Rehabilitated clinic brings life-saving health and nutrition services closer to remote areas
UNICEF helps to restore damaged clinics and increases families’ access to reliable healthcare services
“People were seeking alternative options funded and run by the private sector or local charities.”
Taldahab, rural Homs, Syria: “This clinic was in dire straits. There were no windows and people didn’t want to come during winter,” said Luay Haifa. The 50-year-old is the head of the clinic in Taldahab town located northwest of rural Homs.
The clinic was badly damaged during the conflict, and it closed in 2011. With respite in fighting, the clinic reopened but only in very modest capacity in 2018. Many families were not keen on using it because the poor service and limited equipment. “People were seeking alternative options funded and run by the private sector or local charities,” explained Luay.
In February 2023, UNICEF stepped in and provided support to rehabilitate the damaged health centre. The support included installing an electrical solar system, water storage tanks and a water pump. Additionally, the dysfunctional water facilities were fully serviced, new windows were installed, and the damaged floors were fixed.
Within three months, the rehabilitation works were accomplished, and the clinic opened in full capacity in May 2023. Currently, the clinic serves four communities in the area, reaching 25,000 people.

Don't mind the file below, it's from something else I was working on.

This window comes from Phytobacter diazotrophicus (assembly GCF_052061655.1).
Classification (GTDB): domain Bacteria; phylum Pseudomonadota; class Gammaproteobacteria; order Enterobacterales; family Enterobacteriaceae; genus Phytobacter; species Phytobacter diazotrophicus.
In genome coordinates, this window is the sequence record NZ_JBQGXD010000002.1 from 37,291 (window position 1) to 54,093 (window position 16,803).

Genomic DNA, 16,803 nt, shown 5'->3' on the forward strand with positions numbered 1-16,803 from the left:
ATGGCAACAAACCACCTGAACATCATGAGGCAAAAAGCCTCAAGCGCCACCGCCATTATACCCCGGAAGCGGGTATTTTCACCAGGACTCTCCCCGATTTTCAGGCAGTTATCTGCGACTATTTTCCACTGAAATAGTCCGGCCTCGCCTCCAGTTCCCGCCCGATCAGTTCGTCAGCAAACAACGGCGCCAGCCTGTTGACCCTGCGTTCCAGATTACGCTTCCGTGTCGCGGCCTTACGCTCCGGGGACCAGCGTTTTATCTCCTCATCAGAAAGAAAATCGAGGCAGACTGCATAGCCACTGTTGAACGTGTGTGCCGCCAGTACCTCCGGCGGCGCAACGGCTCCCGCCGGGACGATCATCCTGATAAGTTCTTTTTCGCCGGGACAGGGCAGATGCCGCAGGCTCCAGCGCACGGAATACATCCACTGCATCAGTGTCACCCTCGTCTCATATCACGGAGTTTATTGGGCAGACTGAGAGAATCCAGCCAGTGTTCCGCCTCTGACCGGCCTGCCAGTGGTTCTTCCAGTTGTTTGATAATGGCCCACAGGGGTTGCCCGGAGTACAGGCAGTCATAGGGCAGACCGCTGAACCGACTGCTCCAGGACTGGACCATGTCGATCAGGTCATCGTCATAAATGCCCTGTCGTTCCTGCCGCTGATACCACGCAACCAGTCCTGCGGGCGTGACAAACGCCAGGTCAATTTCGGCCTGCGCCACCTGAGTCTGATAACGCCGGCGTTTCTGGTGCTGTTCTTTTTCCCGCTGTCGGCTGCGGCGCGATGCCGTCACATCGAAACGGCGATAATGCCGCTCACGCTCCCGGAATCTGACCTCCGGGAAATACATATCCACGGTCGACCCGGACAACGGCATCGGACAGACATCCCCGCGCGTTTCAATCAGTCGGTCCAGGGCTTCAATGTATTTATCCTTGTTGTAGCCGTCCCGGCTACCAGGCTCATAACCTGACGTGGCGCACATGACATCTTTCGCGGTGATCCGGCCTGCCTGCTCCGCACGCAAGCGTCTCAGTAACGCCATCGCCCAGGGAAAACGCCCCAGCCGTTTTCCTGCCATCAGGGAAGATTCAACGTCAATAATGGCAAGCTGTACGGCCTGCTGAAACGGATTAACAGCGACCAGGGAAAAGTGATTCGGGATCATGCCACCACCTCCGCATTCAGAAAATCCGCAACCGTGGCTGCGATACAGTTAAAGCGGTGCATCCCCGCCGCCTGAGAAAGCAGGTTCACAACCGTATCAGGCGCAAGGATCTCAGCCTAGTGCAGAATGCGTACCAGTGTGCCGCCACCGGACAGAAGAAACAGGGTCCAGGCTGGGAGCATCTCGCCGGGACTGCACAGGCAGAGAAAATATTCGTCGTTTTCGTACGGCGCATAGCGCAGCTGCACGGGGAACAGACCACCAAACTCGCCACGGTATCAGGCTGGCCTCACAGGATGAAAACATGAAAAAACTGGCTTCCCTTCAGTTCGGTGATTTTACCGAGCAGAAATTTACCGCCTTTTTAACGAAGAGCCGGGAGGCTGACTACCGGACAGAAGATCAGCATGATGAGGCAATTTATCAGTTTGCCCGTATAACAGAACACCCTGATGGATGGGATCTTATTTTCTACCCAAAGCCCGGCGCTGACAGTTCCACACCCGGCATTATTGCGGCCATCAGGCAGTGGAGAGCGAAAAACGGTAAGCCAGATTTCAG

“The clinic is accessible, and it offers the basic health and nutrition services for free.”
The benefits the clinic offers to the vulnerable families in the community are clear to Luay. “Families here can barely cover their daily needs. Taking children to a private clinic or travelling to a hospital, offering services free of charge, will certainly increase their financial struggles,” he added.
“In this area, many women in child-bearing age struggle with anaemia and children’s vaccination rate are low,” said Hala Bediwi, UNICEF Health and Nutrition officer.
After the rehabilitation, the clinic is providing a set of health and nutrition services including laboratory services, primary health consultations, routine vaccination for children, COVID-19 vaccination, nutrition care services, infant and young child feeding counselling for mothers, dental services, nebulizer treatment, ambulatory and reproductive services.
“We like to come here,” explained a man who regularly visits the clinic with his pregnant wife and three children. “The services are very good. With the solar system, there is electricity, and I can bring my pregnant wife and my children here to do the laboratory tests instead of trying to find private laboratories for these services,” he noted.
“This is exactly what we need - a health service provider close by. We are pleased to have this clinic in our neighbourhood.”
Between January 2022 and May 2023, UNICEF rehabilitated 22 damaged health and nutrition centres across Syria. With these centres, UNICEF reached more than 1 million people and provided them with access to the basic health and nutrition services. Contributions from the Government of Japan and UNICEF’s Global Humanitarian Thematic Fund made these activities possible.